Abdelhamid is unbothered by the possibility for misapprehension. “My whole life, I was called cringe, man. I would paint my nails, I would put earrings on and I would go to the refugee camps and everyone would make fun of me,” he recalled. “And I realised that that’s a reflection on them, not necessarily on me.”

Grappling with that persistent sense of nonacceptance as a young person made Abdelhamid sanguine about what success might look like: “Let the people decide what they want to think about me. If everyone thinks I’m cringe, that’s what it is. I’m just going to put out more music and then they’re not going to think I’m cringe, because I’m a talented musician.”

A few days after the interview, Abdelhamid was at a video shoot near the Brooklyn Navy Yard in New York, his first with any meaningful budget. The night before, he’d been to dinner with social media meta-mogul Gary Vaynerchuk. A burner phone was still ringing regularly with FaceTime requests from a Valentine’s Day campaign a few days prior in which he invited fans to call him. Every now and again he’d answer, to the gasping astonishment of the young person on the other end. With most of them, the brief conversation flitted back and forth between English and Arabic.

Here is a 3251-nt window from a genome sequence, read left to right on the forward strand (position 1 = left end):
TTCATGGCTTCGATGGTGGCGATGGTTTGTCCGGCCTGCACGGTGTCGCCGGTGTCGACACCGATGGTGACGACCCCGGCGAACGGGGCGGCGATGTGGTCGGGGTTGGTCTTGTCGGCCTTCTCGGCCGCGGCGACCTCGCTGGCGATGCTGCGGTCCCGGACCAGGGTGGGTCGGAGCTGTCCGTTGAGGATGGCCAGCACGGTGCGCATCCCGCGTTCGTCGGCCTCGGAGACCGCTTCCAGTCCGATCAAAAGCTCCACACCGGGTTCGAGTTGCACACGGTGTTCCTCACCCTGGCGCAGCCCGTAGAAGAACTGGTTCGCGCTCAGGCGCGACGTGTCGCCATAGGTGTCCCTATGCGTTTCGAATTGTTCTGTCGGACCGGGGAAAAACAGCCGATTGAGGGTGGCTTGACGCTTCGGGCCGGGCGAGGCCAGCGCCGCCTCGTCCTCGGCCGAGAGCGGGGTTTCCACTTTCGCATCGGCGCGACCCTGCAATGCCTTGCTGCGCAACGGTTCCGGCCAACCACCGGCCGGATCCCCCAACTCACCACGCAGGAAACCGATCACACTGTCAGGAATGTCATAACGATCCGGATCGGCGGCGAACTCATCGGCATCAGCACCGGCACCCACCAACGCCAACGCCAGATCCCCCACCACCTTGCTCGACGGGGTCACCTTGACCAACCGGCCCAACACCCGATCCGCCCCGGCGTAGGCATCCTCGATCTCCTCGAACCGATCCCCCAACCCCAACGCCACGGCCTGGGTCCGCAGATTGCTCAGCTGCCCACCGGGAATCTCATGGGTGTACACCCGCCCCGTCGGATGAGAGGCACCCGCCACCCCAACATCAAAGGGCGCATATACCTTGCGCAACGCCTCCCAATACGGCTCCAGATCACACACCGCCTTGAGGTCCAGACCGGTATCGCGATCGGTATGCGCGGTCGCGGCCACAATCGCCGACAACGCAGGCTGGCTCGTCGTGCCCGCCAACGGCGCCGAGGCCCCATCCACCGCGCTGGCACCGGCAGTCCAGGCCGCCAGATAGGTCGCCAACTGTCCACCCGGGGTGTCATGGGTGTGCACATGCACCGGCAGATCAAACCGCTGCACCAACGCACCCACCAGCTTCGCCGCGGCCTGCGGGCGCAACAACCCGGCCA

This loverman era, Abdelhamid said, is a means to an end. “I’m not done making political music,” he said. And when he speaks about his future, he’s far more often discussing the sorts of opportunities that success as an entertainer might afford him. He’s funding a short story collection in which Palestinian writers “describe a free Palestine through the lens of love”. He wants to open therapy clinics in the Arab world. His father built a hotel in Gaza, Al Deira, which Abdelhamid wants to buy and give new life. He hopes to invest in Al Wehdat, the soccer team he used to play for in Jordan. “Not to say that music can’t push culture forward, but my impact will be felt 10 years down the line in economic development,” he said. “My goal my whole life is to be the president of Palestine.”

He’s received resistance from some in the Arab world for his provocative subject matter, an echo of pushback he received in his prior life as an activist trying to engage in dialogue with Zionists. (“I was 19,” he said. “I’m not ashamed of what I did. I was trying to do something.”)

“I don’t claim to represent a country, but I do it for my country. I do it for my people,” Abdelhamid said. “I didn’t know that there was this many people that were trilingual, or that were lost in their identity.

“And I didn’t know that there was this many Emilys that were trying to …” Again, he laughed.

© The New York Times

This is an extract from an article that appears in print in our eighth edition, Page 42 of Winning Magazine. Subscribe to Winning Magazine today.